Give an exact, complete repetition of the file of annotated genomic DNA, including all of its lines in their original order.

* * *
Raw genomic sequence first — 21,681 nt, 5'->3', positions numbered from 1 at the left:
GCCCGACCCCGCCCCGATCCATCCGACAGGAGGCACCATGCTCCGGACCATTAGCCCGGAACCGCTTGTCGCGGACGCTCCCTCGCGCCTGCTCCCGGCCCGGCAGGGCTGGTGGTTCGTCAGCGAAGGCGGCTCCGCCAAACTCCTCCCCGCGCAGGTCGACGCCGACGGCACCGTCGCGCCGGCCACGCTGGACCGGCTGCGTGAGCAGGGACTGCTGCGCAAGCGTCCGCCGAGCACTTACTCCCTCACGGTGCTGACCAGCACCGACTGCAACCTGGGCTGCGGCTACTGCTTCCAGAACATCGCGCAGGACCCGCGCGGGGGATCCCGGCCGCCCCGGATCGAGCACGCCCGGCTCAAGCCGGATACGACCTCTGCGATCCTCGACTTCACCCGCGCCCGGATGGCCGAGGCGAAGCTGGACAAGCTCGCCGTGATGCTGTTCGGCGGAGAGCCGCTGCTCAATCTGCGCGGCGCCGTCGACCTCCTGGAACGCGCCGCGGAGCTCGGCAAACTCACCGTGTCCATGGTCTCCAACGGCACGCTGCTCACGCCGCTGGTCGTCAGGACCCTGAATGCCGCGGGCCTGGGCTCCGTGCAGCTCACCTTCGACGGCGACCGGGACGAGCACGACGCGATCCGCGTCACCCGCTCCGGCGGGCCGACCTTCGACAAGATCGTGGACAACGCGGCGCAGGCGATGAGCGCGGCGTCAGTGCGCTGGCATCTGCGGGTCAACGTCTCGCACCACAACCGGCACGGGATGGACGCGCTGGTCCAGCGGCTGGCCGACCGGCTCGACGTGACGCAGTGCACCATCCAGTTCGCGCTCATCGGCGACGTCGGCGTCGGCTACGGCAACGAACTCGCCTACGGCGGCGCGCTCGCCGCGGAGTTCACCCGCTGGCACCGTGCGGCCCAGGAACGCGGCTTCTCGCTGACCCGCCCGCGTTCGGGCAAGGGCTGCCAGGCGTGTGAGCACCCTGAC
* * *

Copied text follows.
Raw genomic sequence first — 21,681 nt, 5'->3', positions numbered from 1 at the left:
GCCCGACCCCGCCCCGATCCATCCGACAGGAGGCACCATGCTCCGGACCATTAGCCCGGAACCGCTTGTCGCGGACGCTCCCTCGCGCCTGCTCCCGGCCCGGCAGGGCTGGTGGTTCGTCAGCGAAGGCGGCTCCGCCAAACTCCTCCCCGCGCAGGTCGACGCCGACGGCACCGTCGCGCCGGCCACGCTGGACCGGCTGCGTGAGCAGGGACTGCTGCGCAAGCGTCCGCCGAGCACTTACTCCCTCACGGTGCTGACCAGCACCGACTGCAACCTGGGCTGCGGCTACTGCTTCCAGAACATCGCGCAGGACCCGCGCGGGGGATCCCGGCCGCCCCGGATCGAGCACGCCCGGCTCAAGCCGGATACGACCTCTGCGATCCTCGACTTCACCCGCGCCCGGATGGCCGAGGCGAAGCTGGACAAGCTCGCCGTGATGCTGTTCGGCGGAGAGCCGCTGCTCAATCTGCGCGGCGCCGTCGACCTCCTGGAACGCGCCGCGGAGCTCGGCAAACTCACCGTGTCCATGGTCTCCAACGGCACGCTGCTCACGCCGCTGGTCGTCAGGACCCTGAATGCCGCGGGCCTGGGCTCCGTGCAGCTCACCTTCGACGGCGACCGGGACGAGCACGACGCGATCCGCGTCACCCGCTCCGGCGGGCCGACCTTCGACAAGATCGTGGACAACGCGGCGCAGGCGATGAGCGCGGCGTCAGTGCGCTGGCATCTGCGGGTCAACGTCTCGCACCACAACCGGCACGGGATGGACGCGCTGGTCCAGCGGCTGGCCGACCGGCTCGACGTGACGCAGTGCACCATCCAGTTCGCGCTCATCGGCGACGTCGGCGTCGGCTACGGCAACGAACTCGCCTACGGCGGCGCGCTCGCCGCGGAGTTCACCCGCTGGCACCGTGCGGCCCAGGAACGCGGCTTCTCGCTGACCCGCCCGCGTTCGGGCAAGGGCTGCCAGGCGTGTGAGCACCCTGAC